Companies expected to receive federal subsidies to expand domestic manufacturing facilities, like TSMC and Samsung, have significant market power in the advanced chip industry. To quickly meet the child care requirement, companies could contract with existing off-site providers near the new fabrication plants. These multi-billion-dollar companies could also likely afford to offer above-market tuition rates to existing providers or provide substantial cash assistance directly to employees to seek care. Since neither option inherently creates new child care capacity, chips manufacturing employees will be competing for the same slots as other parents living and working in the community. However well-intentioned the policy of requiring companies to provide child care as a condition of receiving CHIPS Act funding, the unintended consequence could be to crowd-out those parents that currently have and need child care services.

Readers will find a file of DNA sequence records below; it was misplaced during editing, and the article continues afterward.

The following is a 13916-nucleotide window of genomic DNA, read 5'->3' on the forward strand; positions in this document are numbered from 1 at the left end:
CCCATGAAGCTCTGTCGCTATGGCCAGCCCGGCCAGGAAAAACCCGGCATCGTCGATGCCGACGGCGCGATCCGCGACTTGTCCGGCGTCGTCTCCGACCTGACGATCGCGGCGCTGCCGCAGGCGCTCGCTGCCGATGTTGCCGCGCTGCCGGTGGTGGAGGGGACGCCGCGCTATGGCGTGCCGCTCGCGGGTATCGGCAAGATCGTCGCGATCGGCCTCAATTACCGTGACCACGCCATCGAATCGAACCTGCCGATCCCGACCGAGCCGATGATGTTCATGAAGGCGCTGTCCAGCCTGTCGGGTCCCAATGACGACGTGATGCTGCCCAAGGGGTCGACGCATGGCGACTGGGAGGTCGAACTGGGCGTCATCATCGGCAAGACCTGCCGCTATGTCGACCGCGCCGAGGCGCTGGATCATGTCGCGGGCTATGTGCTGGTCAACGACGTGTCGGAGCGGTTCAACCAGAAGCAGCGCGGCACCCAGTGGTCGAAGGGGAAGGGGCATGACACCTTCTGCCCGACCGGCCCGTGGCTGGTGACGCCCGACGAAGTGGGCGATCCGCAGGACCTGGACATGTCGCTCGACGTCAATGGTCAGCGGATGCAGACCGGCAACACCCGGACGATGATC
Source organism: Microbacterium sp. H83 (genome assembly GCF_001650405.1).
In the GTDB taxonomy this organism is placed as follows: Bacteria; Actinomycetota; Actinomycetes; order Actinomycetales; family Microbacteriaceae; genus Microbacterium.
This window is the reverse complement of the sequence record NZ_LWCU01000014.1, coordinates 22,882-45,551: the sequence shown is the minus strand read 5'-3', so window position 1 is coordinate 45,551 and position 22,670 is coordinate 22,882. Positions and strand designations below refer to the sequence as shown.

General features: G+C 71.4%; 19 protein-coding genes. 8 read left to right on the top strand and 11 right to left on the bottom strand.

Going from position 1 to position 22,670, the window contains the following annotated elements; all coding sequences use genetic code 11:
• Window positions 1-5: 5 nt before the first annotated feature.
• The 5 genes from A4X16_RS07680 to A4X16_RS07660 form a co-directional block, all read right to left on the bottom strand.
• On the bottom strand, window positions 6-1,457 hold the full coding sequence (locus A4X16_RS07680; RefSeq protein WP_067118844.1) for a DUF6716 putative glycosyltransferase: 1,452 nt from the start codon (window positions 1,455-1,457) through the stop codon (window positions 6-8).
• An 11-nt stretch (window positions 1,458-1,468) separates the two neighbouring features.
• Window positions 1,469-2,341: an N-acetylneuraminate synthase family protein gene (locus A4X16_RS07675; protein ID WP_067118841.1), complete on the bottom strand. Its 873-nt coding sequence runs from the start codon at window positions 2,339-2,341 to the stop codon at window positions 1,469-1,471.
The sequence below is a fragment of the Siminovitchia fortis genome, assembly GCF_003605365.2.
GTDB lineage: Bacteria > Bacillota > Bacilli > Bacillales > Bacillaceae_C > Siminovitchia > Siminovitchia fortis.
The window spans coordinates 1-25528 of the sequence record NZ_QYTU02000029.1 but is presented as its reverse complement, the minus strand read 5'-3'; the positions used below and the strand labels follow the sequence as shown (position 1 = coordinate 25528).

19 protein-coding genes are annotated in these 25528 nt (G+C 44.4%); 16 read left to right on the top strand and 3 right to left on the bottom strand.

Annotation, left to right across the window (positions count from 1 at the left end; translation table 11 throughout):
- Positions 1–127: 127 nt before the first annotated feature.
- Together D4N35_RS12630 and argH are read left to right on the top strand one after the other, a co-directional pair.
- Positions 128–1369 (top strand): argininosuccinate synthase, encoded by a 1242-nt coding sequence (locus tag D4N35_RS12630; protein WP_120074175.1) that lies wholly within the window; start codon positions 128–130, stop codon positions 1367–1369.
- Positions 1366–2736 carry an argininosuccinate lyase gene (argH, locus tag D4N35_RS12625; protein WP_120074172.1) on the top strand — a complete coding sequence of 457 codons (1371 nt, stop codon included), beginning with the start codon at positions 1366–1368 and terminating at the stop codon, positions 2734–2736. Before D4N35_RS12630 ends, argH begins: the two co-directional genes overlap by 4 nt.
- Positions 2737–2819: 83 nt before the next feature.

Child care providers themselves are small business owners in a fragile market. Three-fourths of child care centers and almost all home-based providers are for-profit. Providers operate on razor thin margins and low wages. About one in three providers are considering shutting down, and more than half (53%) of providers are enrolled in at least one main public benefit program. These providers, mostly women and minorities, would likely benefit from accepting higher tuition rates if offered. Providers that do not have the facility space or interest in expanding their capacity to serve more children could opt to take the higher rates chips companies are willing to pay, which would displace children already enrolled in the process.
Communities Seeking CHIPS Jobs Already Face Child Care Constraints